We quickly gave up counting how many times that phrase has been uttered by Muki, our professional tour guide, over the past 10 days of our bipartisan and bicameral Jewish Community Relations Council of Minnesota and the Dakotas (JCRC) State Legislator Trip to Israel.
Muki’s right, of course.
Israeli history, Jewish history, the relationship between Jews and Christians, Jews and Muslims, certain kinds of Jews with other kinds of Jews, between the different Christian sects, Sunni Muslims and Shia Muslims, and so on, is all very complicated.
Especially, with respect to Jerusalem.
The nuances and tangled histories of who controls what can be especially vexing, especially to Americans who reflexively want to know who is right and not how best to get along, to fully appreciate.
Take the Church of the Holy Sepulcher in the Old City of Jerusalem, which contains the two holiest sites in Christianity. Since 1853, the pre-Reformation churches, which have official standing at the church (hence, Protestants are more than welcome to visit, but they don’t control any space there), have more or less maintained a delicate balance between themselves as to who controls which areas and even which sect can sweep which steps on which days of the week. It helps too that the keys to the Church have been held by the same Muslim family since 1192.
In his address regarding Jerusalem, President Donald Trump rightly points out several facts which are not in dispute. These include the reality that Israel’s Knesset (Parliament), Supreme Court, Prime Minister’s residence, and various other institutions of its sovereignty are all located within Jerusalem, and have been since shortly after the country’s rebirth in 1948. It has also been a long time since American elected officials refused to meet with their counterparts in Jerusalem. Moreover, in its 3,000 years of history, Jerusalem has only been the political capital of the ancient Jewish kingdoms and the modern State of Israel.
Additionally, though the entire city of Jerusalem was supposed to have become an international city under the United Nation’s 1947 Partition Plan, which Israel agreed to and the Palestinians and their Arab allies rejected, the caucus of serious people who think that internationalizing Jerusalem is very small. The notion then that when our JCRC delegation met last week at the Knesset with six MKs (from parties which ranged from Likud on the right to Meretz on the left), that we were anywhere other than in Israel is an absurdity.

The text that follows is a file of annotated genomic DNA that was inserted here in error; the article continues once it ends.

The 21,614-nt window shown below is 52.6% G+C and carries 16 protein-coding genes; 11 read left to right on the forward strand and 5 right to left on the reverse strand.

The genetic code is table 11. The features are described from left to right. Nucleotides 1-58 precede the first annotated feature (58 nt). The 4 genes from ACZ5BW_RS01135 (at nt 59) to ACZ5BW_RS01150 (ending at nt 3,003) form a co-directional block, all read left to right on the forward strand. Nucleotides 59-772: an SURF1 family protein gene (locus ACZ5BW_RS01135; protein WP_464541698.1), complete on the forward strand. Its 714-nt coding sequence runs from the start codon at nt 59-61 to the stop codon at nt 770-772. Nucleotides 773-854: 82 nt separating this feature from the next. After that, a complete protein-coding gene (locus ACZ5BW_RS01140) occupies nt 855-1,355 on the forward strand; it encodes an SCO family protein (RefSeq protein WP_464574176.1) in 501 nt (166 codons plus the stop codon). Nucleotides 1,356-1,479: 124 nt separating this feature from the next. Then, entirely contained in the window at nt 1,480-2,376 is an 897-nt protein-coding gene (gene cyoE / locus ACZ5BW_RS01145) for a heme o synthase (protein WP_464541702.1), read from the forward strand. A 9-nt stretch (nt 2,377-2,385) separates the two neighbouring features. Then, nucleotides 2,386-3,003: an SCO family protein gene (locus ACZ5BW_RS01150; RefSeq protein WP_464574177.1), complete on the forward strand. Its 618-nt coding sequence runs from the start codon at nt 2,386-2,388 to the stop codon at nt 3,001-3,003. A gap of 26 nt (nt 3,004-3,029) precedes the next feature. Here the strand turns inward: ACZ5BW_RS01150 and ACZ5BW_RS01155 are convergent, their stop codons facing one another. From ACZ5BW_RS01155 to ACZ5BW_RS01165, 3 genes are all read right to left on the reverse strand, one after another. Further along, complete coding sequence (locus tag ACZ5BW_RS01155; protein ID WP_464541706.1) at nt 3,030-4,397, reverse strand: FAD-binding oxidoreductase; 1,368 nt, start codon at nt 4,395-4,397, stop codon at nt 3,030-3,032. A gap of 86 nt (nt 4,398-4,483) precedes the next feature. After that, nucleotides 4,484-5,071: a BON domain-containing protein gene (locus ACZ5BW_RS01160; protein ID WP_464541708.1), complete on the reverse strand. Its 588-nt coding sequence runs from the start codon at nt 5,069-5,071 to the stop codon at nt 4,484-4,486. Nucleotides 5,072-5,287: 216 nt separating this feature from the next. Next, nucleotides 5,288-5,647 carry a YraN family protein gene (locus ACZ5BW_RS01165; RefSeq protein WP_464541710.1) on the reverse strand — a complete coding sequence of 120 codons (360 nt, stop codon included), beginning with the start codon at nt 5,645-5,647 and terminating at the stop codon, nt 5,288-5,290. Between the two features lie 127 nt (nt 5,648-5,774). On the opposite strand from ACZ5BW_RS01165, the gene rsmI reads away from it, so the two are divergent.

Given these truths about Jerusalem, or at the very least about west Jerusalem, which is a political and not truly a geographic designation, what are the complications to recognizing Jerusalem as the capital of Israel?
The first primary complication is the fear that by this official recognition, blood will be shed. It is not an unreasonable fear, given the history of this most contested city. In speaking with Israelis, many express similar concerns about potential violence. At the same time, they express appreciation of what they believe is a long overdue recognition of their capital and Israel’s right, like any other nation, to select their own capital. Similarly, my Palestinian friends have expressed their fears to me of potential violence. I even must also admit some relief that we toured the Old City and Bethlehem last week, which being Jewish makes me feel guilty when I think about my friends who will still live and work in both cities after we’ve come home to Minnesota.
Note, however, that while most pundits will focus on the relative likelihood of bloodshed, few will ask the question of whether resorting to violence is a reasonable response to what is essentially the official recognition of what has long been the status quo. How little must the world think of Palestinians, or Arabs and Muslims more broadly, that we assume that recognizing Jerusalem as the capital of Israel (while taking no position on the eventual boundaries of the city) will inevitably lead to violence (though after hours after first drafting this column, that is in fact what did happen in the West Bank and Gaza)?